ANCHORAGE — An Alaska U.S. senator hopes that Obama administration officials will support a plan to put a road through a national wildlife refuge after taking trips to a rural village.
Republican Lisa Murkowski is lining up visits to King Cove as part of a push to open a road through Izembek National Wildlife Refuge, an internationally recognized bird sanctuary near the tip of the Alaska Peninsula. The villagers want a land route to an all-weather airport and flights for emergency medical care.
Interior Assistant Secretary for Indian Affairs Kevin Washburn is expected in King Cove the last week of May, said Murkowski spokesman Robert Dillon by email. Interior Secretary Sally Jewell has been invited in August but no dates have been confirmed.
Murkowski is hoping to reverse a U.S. Fish and Wildlife Service decision rejecting a road.
“I hope you will listen not only with your ears but with your heart,” Murkowski told Washburn April 25 at a Senate Committee on Indian Affairs hearing.
King Cove residents want road access to Cold Bay, a former military facility with Alaska’s third-longest runway. King Cove residents say up to 50 percent of their own flights are delayed or canceled by notorious strong winds whipping off the North Pacific and that emergency trips by boat also are unsafe.
The Fish and Wildlife Service in February concluded that a road splitting a peninsula isthmus could cause irrevocable damage to the refuge that protects the watershed of several large lagoons, including the 150-square-mile Izembek Lagoon, which provides one of the world’s largest beds of eelgrass for Pacific brant, endangered Steller’s eiders and other migratory birds.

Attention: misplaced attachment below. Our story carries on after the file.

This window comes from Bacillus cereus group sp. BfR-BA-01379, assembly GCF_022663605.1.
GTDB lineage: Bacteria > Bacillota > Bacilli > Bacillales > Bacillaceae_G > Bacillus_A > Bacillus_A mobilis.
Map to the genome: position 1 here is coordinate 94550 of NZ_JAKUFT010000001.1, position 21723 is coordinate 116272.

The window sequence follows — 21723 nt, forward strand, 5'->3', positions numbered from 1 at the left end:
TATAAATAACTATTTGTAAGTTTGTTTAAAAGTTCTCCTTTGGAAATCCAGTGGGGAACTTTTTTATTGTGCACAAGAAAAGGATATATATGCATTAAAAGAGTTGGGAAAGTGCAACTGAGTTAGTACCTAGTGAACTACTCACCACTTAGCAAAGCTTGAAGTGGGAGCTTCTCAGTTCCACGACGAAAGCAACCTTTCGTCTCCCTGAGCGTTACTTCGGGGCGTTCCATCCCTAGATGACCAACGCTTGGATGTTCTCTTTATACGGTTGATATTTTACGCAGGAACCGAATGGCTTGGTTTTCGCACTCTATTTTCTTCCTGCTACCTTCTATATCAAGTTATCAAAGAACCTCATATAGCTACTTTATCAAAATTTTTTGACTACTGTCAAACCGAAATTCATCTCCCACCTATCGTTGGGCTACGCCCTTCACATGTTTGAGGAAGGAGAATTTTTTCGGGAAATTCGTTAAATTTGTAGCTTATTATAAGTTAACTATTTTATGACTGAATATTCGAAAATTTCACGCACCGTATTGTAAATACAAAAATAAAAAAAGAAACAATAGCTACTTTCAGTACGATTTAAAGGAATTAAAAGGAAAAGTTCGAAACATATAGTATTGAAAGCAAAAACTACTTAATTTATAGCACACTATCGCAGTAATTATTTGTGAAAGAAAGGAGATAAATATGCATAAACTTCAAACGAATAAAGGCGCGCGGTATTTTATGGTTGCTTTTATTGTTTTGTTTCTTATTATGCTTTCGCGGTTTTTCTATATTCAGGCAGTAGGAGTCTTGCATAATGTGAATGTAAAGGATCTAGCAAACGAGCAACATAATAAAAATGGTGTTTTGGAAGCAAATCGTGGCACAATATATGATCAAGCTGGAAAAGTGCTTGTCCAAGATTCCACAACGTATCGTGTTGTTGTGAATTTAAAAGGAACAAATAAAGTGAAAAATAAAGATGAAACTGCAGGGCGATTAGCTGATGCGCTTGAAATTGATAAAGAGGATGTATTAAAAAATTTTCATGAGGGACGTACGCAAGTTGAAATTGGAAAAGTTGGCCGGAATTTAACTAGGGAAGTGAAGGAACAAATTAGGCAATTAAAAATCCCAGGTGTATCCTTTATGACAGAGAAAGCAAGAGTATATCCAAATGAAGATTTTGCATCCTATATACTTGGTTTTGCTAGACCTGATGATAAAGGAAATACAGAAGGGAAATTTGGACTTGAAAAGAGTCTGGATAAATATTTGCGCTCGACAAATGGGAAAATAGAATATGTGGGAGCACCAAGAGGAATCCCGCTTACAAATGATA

Environmental groups strongly oppose a road. They contend it would open the door for roads through other wilderness areas. They say King Cove winds will shut in a road as easily as they delay flights. They also say Congress addressed the King Cove transportation issue with a $37.5 million appropriation for water access that included a $9 million hovercraft. That vessel was taken offline after another municipality, the Aleutians East Borough, decided it was too expensive to operate and could not reliably connect the communities.
Aleutians East Borough Administrator Rick Gifford said Tuesday it’s important for people making decisions affecting lives of King Cove residents to see what life is like in the fishing village.
“I think that’s what’s kind of lacked in the past, is the people who are making the decisions really don’t have a good idea of what it’s like out there and what that impact is on the human life, so someone can weigh in on the human life versus the wildlife,” Gifford said.
Dillon said Washburn will be expected to take a closer look at whether the Fish and Wildlife Service’s environmental impact statement adequately considered the Interior Department’s Alaska Native trust responsibilities.
“If Washburn determines that the Fish and Wildlife Service didn’t fully consider the human health and safety aspect of the road proposal, then Interior could reopen the EIS for additional information,” he said.